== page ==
Don’t know what to do this weekend? We’ve got you covered; here are this week’s top picks for entertainment in the Yakima Valley.
■ Jon Langford with Mark Pickerel
Jon Langford, a founding member of the long-running British punk-politics-art-country-whatever band The Mekons, has had a huge influence on the past 40 years of pop music. That you’ve never heard of him doesn’t change that; the people in the bands you like have heard of him. (Or, barring that, the people in the bands THEY like have heard of him.) The point is: The work Langford has done during his career has directly or indirectly shaped what we think of as rock, country, folk and punk. And, whether that’s important to you or not, he’s going to put on a great show tonight with his band up in Ellensburg. And Mark Pickerel’s going to play, too. And it’s just $10. So go see it.
■ Hop Nation Carnivale
3 p.m. Friday-2 a.m. Saturday; Hop Nation Brewing Co., 31 N. First Ave.; $15 advance, $20 door; www.facebook.com/HopNationBrewing, 509-367-6552
This event, now in its fifth year (though its first, I believe, with an “e” at the end of “carnivale”), has become one of the most-anticipated annual parties in Yakima. It’s not difficult to see why. There’s beer, of course. And food. But, big deal, a lot of Yakima events have those things. Very few, however, combine them with a freak show, live music, lucha libre wrestling, fire-eating and a late-night EDM DJ to keep the party going all the way to last-call.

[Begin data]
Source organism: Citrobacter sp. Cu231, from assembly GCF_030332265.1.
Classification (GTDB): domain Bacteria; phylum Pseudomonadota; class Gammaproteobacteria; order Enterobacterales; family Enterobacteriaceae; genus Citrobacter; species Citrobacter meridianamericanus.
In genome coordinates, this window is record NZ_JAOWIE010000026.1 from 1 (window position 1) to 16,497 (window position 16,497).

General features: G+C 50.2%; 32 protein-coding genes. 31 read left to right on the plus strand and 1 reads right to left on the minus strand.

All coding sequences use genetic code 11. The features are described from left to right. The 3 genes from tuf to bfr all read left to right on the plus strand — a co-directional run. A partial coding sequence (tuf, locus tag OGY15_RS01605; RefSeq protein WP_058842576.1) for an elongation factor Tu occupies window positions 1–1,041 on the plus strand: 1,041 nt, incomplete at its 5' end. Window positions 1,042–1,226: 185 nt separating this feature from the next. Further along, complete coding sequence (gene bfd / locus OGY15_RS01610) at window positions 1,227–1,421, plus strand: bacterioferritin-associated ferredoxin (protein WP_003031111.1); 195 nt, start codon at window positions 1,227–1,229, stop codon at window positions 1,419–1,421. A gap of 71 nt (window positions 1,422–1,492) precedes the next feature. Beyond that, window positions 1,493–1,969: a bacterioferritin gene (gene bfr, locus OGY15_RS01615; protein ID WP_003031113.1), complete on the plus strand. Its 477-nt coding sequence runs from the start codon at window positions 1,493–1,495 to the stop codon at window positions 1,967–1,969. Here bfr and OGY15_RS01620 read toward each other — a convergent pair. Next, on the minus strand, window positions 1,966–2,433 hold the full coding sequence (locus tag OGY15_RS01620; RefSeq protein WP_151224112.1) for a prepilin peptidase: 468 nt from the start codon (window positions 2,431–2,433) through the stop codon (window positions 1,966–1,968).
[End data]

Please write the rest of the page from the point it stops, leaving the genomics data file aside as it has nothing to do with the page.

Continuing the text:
■ Randy Porter Trio
The past 50 years of jazz is full of bombast, wild experimentation and edge-of-the-known-universe avant-garde free-jazz skronk. And I love that. But that’s not the only way jazz can blow your mind. Sometimes it’s in the subtlety. Randy Porter, who brings his trio to The Seasons this week, is the latter sort of player, the subtle sort. That does not mean he’s boring or unadventurous. It just means you have to pay closer, quieter attention to catch some of what makes his music so good. I don’t have the technical knowledge of jazz to explain it better than that, but The Oregonian said it pretty well in 2008: “Porter’s superb technical facility allows him to weave tricky meters and clever cross-rhythms into a spirited, organic whole that emerges simply as beautiful music.” Yeah. That’s what I meant.
■ Rebecca Rush
Stand-up comic Rebecca Rush does this thing where she casually drops outrageous tidbits from her life, frequently including a cutting and-or hilarious insight, without seeming to acknowledge the outrageousness of them. It’s a winning style, not just because Rush is insane — though, uh, maybe she is — but because everything about her stories is comedically potent. Every word, every gesture, every pause serves the comedy. Someone else could have lived her crazy life and told her crazy stories, but I can’t imagine anyone else doing it with Rush’s level of humor. Local comic Stephanie Flynn will open. Local comic B.J. Johnson will host.
■ Los Horoscopos de Durango, Los Plebes de Tierra Caliente, Los Principes
Vicky and Marisol Terrazas aren’t your typical regional Durango-style Mexican singers. They’re women in a formerly male-dominated field, and they’re relatively new in the life of the band, which formed in the mid-1970s. In other words, they represent the new face of not just Lost Horoscopos but of Durango music. And they’re a huge hit. Since the Terraza sisters took over out front more than a decade ago, the band has only gotten more popular. Their YouTube videos regularly number in the millions of views, and they’ve won all kinds of awards including Latin Grammys and Billboard Music Awards.
— Pat Muir
This story has been updated to correct the name of comedian B.J. Johnson.